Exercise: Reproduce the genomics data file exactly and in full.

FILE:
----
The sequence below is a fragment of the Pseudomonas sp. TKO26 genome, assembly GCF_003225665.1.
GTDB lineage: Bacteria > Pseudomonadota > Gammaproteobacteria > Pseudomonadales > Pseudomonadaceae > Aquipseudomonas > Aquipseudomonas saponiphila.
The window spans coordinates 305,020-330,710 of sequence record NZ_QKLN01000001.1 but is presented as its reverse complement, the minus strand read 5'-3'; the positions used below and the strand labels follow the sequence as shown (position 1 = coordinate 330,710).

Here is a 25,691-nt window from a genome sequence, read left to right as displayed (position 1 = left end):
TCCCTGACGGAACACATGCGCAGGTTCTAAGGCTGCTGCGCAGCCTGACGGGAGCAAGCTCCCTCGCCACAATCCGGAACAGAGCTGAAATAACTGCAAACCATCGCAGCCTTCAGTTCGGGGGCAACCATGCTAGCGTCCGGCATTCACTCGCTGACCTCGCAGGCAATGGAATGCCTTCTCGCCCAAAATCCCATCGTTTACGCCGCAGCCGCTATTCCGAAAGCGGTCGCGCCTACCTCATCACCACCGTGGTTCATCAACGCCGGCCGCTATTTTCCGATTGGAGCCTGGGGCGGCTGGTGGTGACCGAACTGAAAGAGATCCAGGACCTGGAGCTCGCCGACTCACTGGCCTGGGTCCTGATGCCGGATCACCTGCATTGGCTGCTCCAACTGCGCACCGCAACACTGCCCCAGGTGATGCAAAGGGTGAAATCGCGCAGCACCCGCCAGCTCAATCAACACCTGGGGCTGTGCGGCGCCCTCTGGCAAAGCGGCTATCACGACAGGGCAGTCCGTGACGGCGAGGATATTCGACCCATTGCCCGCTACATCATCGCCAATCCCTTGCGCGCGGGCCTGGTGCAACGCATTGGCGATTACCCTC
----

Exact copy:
The sequence below is a fragment of the Pseudomonas sp. TKO26 genome, assembly GCF_003225665.1.
GTDB lineage: Bacteria > Pseudomonadota > Gammaproteobacteria > Pseudomonadales > Pseudomonadaceae > Aquipseudomonas > Aquipseudomonas saponiphila.
The window spans coordinates 305,020-330,710 of sequence record NZ_QKLN01000001.1 but is presented as its reverse complement, the minus strand read 5'-3'; the positions used below and the strand labels follow the sequence as shown (position 1 = coordinate 330,710).

Here is a 25,691-nt window from a genome sequence, read left to right as displayed (position 1 = left end):
TCCCTGACGGAACACATGCGCAGGTTCTAAGGCTGCTGCGCAGCCTGACGGGAGCAAGCTCCCTCGCCACAATCCGGAACAGAGCTGAAATAACTGCAAACCATCGCAGCCTTCAGTTCGGGGGCAACCATGCTAGCGTCCGGCATTCACTCGCTGACCTCGCAGGCAATGGAATGCCTTCTCGCCCAAAATCCCATCGTTTACGCCGCAGCCGCTATTCCGAAAGCGGTCGCGCCTACCTCATCACCACCGTGGTTCATCAACGCCGGCCGCTATTTTCCGATTGGAGCCTGGGGCGGCTGGTGGTGACCGAACTGAAAGAGATCCAGGACCTGGAGCTCGCCGACTCACTGGCCTGGGTCCTGATGCCGGATCACCTGCATTGGCTGCTCCAACTGCGCACCGCAACACTGCCCCAGGTGATGCAAAGGGTGAAATCGCGCAGCACCCGCCAGCTCAATCAACACCTGGGGCTGTGCGGCGCCCTCTGGCAAAGCGGCTATCACGACAGGGCAGTCCGTGACGGCGAGGATATTCGACCCATTGCCCGCTACATCATCGCCAATCCCTTGCGCGCGGGCCTGGTGCAACGCATTGGCGATTACCCTC